Causes of Orbital Tumors
Many orbital tumors come about from a combination of genetics and environmental factors. Listed below are some causes of orbital tumors.
- Cancer Metastasis: Although some orbital tumors are primary, meaning they develop from the orbit itself, some tumors of the orbit start elsewhere, such as the lung, prostate, breast, or skin. These tumors then spread (metastasize) to the orbit.
- Radiation Exposure: Although radiation is used to treat some orbital tumors, previous radiation exposure can also increase the chances of developing lacrimal gland cancers and some sarcomas.
Signs & Symptoms
Cancers of the orbit typically present in one of only a few ways, due to the fact that the orbit is like a closed box. Growths within the orbit cause pressure on the eye and muscles of the eye, leading to some common symptoms.
- Bulging of the eyeball.
- Redness of the eye.
- Blurry or double vision.
- Swelling, redness, or edema of the eyelid.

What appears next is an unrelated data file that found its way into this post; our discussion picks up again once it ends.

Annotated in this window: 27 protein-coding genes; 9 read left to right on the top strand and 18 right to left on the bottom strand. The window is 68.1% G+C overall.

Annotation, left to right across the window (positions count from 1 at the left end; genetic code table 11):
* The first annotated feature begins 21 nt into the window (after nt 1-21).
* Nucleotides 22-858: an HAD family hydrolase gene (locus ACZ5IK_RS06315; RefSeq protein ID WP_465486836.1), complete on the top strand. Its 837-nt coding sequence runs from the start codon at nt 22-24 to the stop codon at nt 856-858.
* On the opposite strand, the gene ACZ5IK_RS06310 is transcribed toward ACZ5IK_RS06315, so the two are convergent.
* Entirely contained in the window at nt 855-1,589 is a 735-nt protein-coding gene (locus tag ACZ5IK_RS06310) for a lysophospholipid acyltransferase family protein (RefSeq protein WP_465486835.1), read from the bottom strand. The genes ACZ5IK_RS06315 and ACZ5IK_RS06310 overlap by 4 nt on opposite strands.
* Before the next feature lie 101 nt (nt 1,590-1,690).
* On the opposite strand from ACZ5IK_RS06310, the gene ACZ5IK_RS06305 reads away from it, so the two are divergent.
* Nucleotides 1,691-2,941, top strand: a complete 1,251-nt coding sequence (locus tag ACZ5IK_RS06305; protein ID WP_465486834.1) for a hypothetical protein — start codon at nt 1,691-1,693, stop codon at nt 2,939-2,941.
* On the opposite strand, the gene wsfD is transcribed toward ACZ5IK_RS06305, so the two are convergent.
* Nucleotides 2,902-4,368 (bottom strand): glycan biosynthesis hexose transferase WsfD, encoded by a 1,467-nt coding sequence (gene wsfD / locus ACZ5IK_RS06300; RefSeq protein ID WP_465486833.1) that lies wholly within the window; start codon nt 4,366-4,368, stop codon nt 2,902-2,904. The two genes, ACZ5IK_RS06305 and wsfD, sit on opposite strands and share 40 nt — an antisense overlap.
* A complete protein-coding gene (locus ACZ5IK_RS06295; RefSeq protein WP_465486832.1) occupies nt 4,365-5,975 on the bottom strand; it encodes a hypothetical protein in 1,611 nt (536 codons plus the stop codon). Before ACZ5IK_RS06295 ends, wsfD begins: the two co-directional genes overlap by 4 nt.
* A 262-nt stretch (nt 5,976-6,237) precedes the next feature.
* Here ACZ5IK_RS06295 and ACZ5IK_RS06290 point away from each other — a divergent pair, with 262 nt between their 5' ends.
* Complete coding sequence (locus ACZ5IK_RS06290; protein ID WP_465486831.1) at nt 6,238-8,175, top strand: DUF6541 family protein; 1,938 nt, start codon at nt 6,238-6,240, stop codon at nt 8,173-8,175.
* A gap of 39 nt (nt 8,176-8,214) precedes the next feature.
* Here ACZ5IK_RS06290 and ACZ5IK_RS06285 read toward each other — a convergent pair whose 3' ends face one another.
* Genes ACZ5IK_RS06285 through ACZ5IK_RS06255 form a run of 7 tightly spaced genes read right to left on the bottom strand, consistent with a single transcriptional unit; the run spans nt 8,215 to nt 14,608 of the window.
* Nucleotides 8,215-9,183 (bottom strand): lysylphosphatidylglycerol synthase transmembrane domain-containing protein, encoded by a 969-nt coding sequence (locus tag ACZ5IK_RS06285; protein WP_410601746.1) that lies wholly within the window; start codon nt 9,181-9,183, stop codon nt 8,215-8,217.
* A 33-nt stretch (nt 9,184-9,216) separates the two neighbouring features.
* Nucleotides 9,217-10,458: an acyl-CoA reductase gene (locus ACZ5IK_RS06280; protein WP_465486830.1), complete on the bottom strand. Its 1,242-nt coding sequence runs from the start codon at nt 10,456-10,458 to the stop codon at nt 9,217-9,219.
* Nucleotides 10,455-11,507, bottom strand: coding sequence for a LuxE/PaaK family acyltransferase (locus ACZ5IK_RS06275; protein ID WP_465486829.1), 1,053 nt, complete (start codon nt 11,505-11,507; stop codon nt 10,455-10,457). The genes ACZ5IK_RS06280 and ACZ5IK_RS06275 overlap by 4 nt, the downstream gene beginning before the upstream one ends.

- Nasal obstruction or sinus pain, pressure, or infection.
- Change or loss of sense of smell.
- Bleeding from the nose, usually only on one side.
When cancers in this area get larger, the symptoms depend on what nearby structures are involved, and can include more symptoms and the worsening of any of the above problems.
- A mass growing out of the nose.
- Loss of vision.
- Numbness in part of the face or teeth.
- Loose teeth.
- Brain infection.
- Facial pain or headache.
It’s important to know that a patient could have one or more of these symptoms but NOT have an orbital tumor. There are several non-cancerous causes of the same symptoms. That’s why it’s especially important to see a specialist.